Deputy police chief gets 40% raise to $65,000
Published 12:00 am Friday, November 1, 2002
[11/01/02]Vicksburg’s deputy police chief received a 40 percent raise during a closed City Hall meeting last month, and Police Chief Tommy Moffett said Thursday his hand-picked helper is not subject to a rule that would have blocked the increase.
Deputy Chief Richard O’Bannon’s pay went from $46,500-a-year to $65,000, an increase of $18,500. The Board of Mayor and Aldermen unanimously approved the pay request made by Moffett during an executive session on Oct. 10.
“As far as I’m concerned, his job description is the same as the chief of police except he doesn’t have the final responsibility,” Mayor Laurence Leyens said, explaining why O’Bannon’s salary is higher than the aldermen’s.
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Moffett, sworn in here 12 months ago after his retirement as chief in Biloxi, is being paid $80,000. That is $39,000 more than former Chief Mitchell Dent.
O’Bannon, also formerly with the Biloxi department, followed Moffett and, the chief said, was promised his new salary within his first year of employment.
But O’Bannon was suspended and new rules for rank-and-file officers say no raises will be awarded during the quarter of any suspension or the two subsequent quarters. By that rule, O’Bannon could not receive a raise until next year.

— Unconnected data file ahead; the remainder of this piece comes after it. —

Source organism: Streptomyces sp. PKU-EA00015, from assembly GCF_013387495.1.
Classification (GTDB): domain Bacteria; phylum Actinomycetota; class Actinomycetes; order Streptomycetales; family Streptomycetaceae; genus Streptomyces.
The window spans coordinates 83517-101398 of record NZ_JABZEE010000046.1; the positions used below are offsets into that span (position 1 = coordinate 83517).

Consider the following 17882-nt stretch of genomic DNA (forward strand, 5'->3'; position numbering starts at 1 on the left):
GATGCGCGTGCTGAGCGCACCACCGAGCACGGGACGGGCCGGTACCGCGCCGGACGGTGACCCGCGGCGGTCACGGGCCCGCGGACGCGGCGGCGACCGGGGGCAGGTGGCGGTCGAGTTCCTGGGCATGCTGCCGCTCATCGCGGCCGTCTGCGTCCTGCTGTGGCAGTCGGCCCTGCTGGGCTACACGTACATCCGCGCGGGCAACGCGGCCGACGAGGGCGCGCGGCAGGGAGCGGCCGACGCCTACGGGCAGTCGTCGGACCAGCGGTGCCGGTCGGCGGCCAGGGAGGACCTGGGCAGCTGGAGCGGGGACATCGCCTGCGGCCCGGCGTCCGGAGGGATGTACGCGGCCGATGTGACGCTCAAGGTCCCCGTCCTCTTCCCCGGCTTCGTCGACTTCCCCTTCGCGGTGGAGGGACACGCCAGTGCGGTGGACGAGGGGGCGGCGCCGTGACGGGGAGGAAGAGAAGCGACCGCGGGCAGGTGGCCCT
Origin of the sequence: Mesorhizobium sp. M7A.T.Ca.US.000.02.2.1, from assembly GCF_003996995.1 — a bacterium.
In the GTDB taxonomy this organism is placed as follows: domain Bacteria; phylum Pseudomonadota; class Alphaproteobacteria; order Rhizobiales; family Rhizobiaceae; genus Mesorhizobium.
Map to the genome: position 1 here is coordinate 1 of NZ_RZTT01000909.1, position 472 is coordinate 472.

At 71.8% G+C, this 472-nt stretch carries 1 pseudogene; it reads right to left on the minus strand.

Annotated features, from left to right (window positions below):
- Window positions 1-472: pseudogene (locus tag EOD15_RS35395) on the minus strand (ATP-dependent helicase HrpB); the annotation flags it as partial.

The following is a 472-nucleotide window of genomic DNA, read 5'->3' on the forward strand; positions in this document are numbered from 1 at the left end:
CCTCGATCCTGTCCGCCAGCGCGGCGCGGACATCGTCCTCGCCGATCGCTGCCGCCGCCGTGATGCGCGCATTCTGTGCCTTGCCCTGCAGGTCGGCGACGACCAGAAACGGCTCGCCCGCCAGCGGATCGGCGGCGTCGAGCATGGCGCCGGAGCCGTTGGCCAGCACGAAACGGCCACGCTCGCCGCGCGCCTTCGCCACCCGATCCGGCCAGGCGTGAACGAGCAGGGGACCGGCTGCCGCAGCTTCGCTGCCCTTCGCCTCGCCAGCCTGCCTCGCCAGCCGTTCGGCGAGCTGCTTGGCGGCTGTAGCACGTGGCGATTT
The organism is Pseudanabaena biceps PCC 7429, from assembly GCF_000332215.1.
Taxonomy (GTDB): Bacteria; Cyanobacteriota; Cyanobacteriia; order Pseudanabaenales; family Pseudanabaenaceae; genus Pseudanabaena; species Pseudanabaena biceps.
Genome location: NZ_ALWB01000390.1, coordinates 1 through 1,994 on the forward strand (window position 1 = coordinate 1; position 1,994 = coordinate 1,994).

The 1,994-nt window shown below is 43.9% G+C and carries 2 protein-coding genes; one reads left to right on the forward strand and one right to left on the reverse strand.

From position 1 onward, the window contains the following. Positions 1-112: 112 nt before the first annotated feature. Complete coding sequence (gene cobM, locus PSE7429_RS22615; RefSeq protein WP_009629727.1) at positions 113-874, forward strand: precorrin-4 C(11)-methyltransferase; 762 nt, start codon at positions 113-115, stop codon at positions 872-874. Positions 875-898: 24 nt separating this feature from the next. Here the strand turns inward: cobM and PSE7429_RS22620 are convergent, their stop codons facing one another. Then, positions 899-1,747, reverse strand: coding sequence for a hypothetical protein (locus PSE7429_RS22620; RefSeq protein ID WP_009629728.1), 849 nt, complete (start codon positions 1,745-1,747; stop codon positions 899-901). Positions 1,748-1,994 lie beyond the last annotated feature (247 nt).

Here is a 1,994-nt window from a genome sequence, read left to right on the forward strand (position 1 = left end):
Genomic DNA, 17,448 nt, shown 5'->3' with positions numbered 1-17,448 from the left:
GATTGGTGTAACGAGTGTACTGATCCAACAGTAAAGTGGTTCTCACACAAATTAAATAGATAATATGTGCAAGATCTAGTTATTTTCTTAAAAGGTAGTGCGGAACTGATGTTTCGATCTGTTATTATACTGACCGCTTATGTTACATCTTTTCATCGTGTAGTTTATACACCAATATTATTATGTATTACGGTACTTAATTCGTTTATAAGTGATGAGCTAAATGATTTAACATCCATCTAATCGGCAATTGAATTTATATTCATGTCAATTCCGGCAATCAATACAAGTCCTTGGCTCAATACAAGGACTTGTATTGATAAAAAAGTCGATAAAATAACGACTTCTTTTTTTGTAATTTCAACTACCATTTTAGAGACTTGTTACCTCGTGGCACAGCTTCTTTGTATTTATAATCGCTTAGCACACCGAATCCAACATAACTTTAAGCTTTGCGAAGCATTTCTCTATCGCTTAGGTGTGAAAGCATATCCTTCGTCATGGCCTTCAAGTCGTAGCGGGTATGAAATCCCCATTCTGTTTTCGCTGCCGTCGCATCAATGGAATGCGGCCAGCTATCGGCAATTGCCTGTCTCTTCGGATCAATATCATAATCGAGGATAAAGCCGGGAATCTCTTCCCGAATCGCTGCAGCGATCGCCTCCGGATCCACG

No specific reason for the two-day suspension was ever given.
“My deputy chief said something that was not appropriate and I disciplined him,” Moffett said. “He does a good job.”
Moffett said the city-approved policy does not apply to the deputy chief.
“For the things that we have to deal with, I’m not sure if we get paid enough,” Moffett said.
Police and fire personnel except for the chiefs and deputy chiefs fall under civil service rules. Because of that distinction, Moffett said the deputy chief also does not fall under the incentive program initiated by Leyens who said he wanted to make the Vicksburg Police Department the best and highest-paid in the state. Under the guidance of Moffett, the city adopted a quarterly evaluation pay system for police officers and set a new pay scale.
Under that new system, a first-year patrolman can make a maximum base pay of $31,000 annually plus incentives for education and physical fitness. The highest ranking officer under the chiefs, a captain, can make up to $42,700 plus other incentives.